When the Fenian Brotherhood was founded in the US by John O'Mahony in 1858, Cavanagh, a close friend, acted as his secretary, and was also involved with the related Phoenix Brigade founded in New York, holding the rank of lieutenant. Many members of the Phoenix Brigade joined the fighting in the US civil war in April 1861, but Cavanagh stayed in New York, helping O'Mahony build up the Fenian organisation. He had no quarrel with the South and no wish to fight for the abolition of slavery, but regarded the war as a useful training ground for Irish soldiers and assisted with recruitment to the Irish brigade in autumn 1861. Appointed by the Fenian Brotherhood as a delegate to accompany the remains of T. B. McManus (qv) back to Ireland, he arrived in Dublin in November 1861, and spent the next six months in Ireland, returning to New York on 11 May 1862. In January 1864 the Phoenix Brigade was incorporated into the 99th New York National Guard, and Cavanagh performed garrison duty for some months; there is no evidence that he ever saw action. His writings on the war celebrated the heroism of Irish union troops, but lamented the conflict's ‘fratricidal strife’ and paid generous tribute to Irishmen who served the Confederacy. The courage and resilience of the Irish people in the face of oppression and misfortune is a unifying theme in all his work.
After O'Mahony's resignation from the Fenian Brotherhood in May 1866, Cavanagh's ties with the organisation ended. Leaving New York for Washington DC in spring 1870, he enlisted as a private in the US army and served until 1882 when he was appointed a watchman at the war department with an annual salary of $720. He held this position until his death, and from 1892 was awarded a military pension of $12 a month. The position was not a demanding one, and allowed Cavanagh to concentrate on his writing. Since 1868 he had begun writing for a living in the Emerald, a literary illustrated weekly published in New York. He also contributed to O'Mahony's Irish People. Often he wrote under the pseudonym ‘Cloch an Chúinne’ after a well-known landmark in Cappoquin. He specialised in writing biographies, among them one of his comrade, Joseph Brenan, published in the weekly magazine Young Ireland (20 June–18 July 1885), and, most notably, one of Meagher, serialised in the Worcester Magazine, a catholic monthly (March 1891 to July 1892), and published in book form as Memoirs of Gen. Thomas Francis Meagher (1892). He also published his own verse and translations from Irish in the Irish American and the Emerald, and was a regular contributor to the Celtic Monthly and the Boston Pilot.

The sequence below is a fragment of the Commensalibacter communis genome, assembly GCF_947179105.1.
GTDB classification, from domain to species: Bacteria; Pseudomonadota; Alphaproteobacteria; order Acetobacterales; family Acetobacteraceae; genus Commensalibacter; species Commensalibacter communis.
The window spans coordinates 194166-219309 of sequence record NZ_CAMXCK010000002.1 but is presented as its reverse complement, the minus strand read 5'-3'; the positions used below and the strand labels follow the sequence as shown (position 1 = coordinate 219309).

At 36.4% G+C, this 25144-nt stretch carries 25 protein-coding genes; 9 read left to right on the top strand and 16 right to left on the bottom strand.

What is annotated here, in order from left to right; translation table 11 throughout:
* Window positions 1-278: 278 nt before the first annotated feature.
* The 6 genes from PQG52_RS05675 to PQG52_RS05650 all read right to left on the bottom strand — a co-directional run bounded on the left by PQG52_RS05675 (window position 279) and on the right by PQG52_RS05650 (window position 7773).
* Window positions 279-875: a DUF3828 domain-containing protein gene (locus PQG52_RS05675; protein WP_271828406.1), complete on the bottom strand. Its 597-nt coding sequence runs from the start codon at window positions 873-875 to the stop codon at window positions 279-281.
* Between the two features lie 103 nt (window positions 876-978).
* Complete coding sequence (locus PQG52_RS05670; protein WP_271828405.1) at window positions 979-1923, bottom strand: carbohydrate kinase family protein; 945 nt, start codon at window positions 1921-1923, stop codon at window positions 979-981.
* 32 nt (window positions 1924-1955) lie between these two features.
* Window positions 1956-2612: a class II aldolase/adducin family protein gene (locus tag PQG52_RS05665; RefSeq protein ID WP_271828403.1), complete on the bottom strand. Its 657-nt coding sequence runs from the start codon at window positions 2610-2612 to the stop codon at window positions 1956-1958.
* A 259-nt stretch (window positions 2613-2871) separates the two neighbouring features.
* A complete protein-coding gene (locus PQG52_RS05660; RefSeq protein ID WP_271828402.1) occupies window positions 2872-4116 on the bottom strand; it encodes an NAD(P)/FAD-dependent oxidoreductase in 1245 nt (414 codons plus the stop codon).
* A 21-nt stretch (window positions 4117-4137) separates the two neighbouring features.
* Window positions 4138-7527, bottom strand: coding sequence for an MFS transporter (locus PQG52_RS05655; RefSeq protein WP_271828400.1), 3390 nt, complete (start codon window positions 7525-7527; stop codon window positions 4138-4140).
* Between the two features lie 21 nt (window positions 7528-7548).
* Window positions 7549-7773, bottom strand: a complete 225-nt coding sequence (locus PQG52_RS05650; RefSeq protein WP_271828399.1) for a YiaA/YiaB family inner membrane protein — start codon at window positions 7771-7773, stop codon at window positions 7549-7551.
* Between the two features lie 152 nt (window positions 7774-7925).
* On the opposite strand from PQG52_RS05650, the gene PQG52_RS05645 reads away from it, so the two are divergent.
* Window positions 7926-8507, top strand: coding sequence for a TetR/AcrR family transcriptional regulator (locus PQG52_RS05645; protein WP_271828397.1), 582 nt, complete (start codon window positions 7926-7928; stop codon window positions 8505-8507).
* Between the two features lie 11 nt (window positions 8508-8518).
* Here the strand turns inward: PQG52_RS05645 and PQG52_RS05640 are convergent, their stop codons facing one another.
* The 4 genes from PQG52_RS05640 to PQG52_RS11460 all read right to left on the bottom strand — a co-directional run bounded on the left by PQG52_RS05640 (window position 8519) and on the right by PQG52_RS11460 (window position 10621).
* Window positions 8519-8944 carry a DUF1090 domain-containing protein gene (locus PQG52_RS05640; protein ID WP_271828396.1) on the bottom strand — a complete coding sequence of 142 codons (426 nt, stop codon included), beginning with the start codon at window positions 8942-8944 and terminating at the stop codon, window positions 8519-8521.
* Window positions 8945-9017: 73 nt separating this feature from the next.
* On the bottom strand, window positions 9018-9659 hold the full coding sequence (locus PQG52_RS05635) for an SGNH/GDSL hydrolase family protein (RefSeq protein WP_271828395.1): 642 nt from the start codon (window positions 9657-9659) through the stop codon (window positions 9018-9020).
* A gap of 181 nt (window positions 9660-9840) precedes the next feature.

Cavanagh translated some of Douglas Hyde's (qv) poems into English, and Hyde praised the results. He was also a friend of Fr Michael O'Hickey (qv) who maintained that Cavanagh knew more of the history, folkore, and topography of Waterford than anyone else he had ever met. When the Ancient Order of Hibernians in 1895 proposed and funded a chair of Irish at the Catholic University of America, Washington DC, Cavanagh, a leading member of the organisation, successfully recommended Fr Richard Henebry (qv) to O'Hickey for the post.
Badly injured by a fall down the stairs two days earlier, Cavanagh died 21 June 1900 in Washington. He was buried in the family plot in Mount Olivet cemetery. On 25 July 1863 in Brooklyn he married Anne O'Brien (1844–1918), a native of Affane, Co. Waterford; they had nine children.